Today, many people have a ‘death in service benefit’ either through their employment or their pension scheme which pays a lump sum should they die. They may also have life insurance policies or mortgage protection policies which will pay a lump sum on their death. These lump sums tend not to be subject to inheritance tax upon death. However, without careful planning they can still cause inheritance tax problems for your family in the future.
Generally speaking, most people naturally want to have peace of mind that they have taken care of their spouse should they die, and will nominate their spouse to receive the cash due under these schemes and policies. This will not result in an inheritance tax liability arising on their death if they are married or in a civil partnership. However, the payment becomes part of the surviving spouse’s or civil partner’s estate. When they go on to die in the future, the payment (if it has not been spent) will form part of the spouse or civil partner’s estate and will be subject to 40% tax (depending on the other assets in their estate) at the time of their death.
A great way to plan for this eventuality is to nominate the death in service or pension payment, or sums, which may be due from life or other policies into what is commonly called a Spousal Bypass Trust. The trust is usually discretionary in nature and will have a class of beneficiaries which will include the surviving spouse. Such a trust can be drafted very flexibly to ensure that the surviving spouse is able to benefit from the funds during their lifetime in whatever way is appropriate to their circumstances. This means that the spouse will always be properly provided for. Trustees are appointed under the Spousal By-Pass Trust and they will be responsible for the control of the trust fund. It is common for the surviving spouse to be a trustee so that they can have some control over the use of the trust funds. This provides assurance to the surviving spouse that they will not be left without any say in respect of what happens to the funds. You should also leave a letter of wishes, expressing how you would want the trust fund to be used. Whilst this is not binding on the trustees it does offer them guidance when they come to exercise their powers under the terms of the trust. The guidance given in the letter of wishes will generally be to ensure that the surviving spouse is properly provided for, before making provision for any other family member from the trust.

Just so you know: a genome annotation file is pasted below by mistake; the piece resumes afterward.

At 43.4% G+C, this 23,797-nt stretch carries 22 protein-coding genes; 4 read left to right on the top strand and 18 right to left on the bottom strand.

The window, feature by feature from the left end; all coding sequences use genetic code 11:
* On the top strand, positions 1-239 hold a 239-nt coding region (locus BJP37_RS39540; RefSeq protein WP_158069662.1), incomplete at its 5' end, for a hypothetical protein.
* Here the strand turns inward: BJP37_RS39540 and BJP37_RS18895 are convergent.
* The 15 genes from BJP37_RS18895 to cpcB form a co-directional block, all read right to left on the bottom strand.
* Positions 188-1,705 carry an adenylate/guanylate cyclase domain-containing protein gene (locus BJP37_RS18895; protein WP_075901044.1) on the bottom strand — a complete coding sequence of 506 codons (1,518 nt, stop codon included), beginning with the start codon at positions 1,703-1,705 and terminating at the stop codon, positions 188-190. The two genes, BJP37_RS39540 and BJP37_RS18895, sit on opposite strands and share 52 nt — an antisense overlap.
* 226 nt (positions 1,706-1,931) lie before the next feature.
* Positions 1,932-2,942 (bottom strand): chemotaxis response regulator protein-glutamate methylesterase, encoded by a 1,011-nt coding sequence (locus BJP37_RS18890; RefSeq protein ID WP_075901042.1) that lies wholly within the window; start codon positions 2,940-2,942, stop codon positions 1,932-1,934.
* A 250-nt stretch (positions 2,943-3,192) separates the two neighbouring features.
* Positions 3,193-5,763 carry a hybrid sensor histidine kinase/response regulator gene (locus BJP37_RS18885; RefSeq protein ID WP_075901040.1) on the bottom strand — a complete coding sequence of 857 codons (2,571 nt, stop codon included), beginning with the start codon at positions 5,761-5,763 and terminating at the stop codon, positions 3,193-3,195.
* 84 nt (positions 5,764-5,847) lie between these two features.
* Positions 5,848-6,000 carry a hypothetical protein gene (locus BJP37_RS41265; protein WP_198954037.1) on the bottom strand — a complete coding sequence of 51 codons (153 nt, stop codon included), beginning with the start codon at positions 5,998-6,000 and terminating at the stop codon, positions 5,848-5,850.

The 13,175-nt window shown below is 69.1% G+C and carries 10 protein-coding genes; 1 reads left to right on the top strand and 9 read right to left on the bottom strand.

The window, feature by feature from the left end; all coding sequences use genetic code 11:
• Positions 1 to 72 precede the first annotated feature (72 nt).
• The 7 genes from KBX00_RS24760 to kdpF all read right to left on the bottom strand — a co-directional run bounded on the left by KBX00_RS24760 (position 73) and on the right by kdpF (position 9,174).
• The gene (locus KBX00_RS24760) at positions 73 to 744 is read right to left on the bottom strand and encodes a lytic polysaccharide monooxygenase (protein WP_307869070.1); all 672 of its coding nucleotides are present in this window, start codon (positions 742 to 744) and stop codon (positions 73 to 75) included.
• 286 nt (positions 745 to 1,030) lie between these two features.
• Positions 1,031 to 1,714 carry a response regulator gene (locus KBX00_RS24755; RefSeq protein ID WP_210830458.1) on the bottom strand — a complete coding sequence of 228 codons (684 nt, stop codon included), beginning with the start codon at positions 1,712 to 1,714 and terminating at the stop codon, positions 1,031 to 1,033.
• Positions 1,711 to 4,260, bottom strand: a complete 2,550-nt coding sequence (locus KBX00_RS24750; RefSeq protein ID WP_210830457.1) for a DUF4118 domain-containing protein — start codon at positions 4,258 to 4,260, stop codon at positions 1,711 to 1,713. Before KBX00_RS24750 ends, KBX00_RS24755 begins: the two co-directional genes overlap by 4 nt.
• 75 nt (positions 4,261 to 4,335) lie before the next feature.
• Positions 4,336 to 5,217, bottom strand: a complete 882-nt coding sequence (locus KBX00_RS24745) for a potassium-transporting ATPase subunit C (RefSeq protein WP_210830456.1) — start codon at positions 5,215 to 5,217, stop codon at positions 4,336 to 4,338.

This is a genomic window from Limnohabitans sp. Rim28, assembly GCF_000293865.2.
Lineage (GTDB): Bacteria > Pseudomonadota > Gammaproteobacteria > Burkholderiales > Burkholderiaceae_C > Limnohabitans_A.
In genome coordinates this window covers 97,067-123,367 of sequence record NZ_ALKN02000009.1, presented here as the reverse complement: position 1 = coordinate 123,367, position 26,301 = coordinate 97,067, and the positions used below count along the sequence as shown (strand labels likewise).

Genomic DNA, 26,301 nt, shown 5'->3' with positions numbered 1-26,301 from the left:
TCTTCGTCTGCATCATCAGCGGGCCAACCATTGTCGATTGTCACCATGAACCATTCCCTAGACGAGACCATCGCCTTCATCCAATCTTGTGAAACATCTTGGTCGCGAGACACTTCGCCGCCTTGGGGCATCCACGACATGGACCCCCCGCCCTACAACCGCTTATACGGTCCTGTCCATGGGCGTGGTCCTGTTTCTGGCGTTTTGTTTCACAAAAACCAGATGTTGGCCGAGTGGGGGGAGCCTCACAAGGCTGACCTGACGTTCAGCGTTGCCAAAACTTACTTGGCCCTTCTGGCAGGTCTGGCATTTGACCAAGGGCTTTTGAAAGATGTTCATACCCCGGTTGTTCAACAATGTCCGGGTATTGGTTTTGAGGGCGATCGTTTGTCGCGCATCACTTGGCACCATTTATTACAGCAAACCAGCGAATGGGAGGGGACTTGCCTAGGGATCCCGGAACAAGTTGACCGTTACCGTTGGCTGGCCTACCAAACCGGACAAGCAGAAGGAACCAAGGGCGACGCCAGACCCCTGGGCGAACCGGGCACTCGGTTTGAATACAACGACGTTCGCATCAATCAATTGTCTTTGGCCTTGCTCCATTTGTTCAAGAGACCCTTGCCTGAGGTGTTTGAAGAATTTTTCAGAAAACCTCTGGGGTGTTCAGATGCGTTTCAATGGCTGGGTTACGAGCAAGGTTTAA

The advantage of the Spousal Bypass Trust is that, even though the spouse (or civil partner) can be both a trustee and a beneficiary of the trust, (as the trust is discretionary in nature), the assets in it will not form part of the spouse or civil partner’s estate for inheritance tax purposes upon their eventual death. This can save the 40% tax charge mentioned above.
Spousal Bypass Trusts can be set up quickly. Many pension and life assurance companies offer precedent pro forma documentation and while some of these may be sufficient, it is useful to have a solicitor go through the documentation before you sign them to ensure that they fit with your circumstances as they can be inflexible. If you do use the standard forms which are available, then it is important you are sure that they are completed accurately and the correct information is completed in the appropriate way.
Far better than using the standard pro forma documents, is to have a bespoke trust created for you that meets your individual needs. Ellen Fay Solicitors offer the opportunity to draw up such a trust, incorporating all the necessary powers to ensure it will work accurately and suit your particular circumstances. Holding all the death benefits in one trust ‘pot’ can be administratively convenient although, there may be tax reasons to create more than one trust. Additionally, many standard company trusts are time limited which can make them inappropriate. Therefore we recommend that you take legal advice when considering setting up a Spousal Bypass Trust. Such trusts also have their own tax regime, which you should be aware of before setting them up.
If you would like to find out more about Spousal Bypass Trusts, then contact Ellen Fay Solicitors on 01772 722373 for a no obligation chat. You can also contact us via the website at Solicitors in Preston.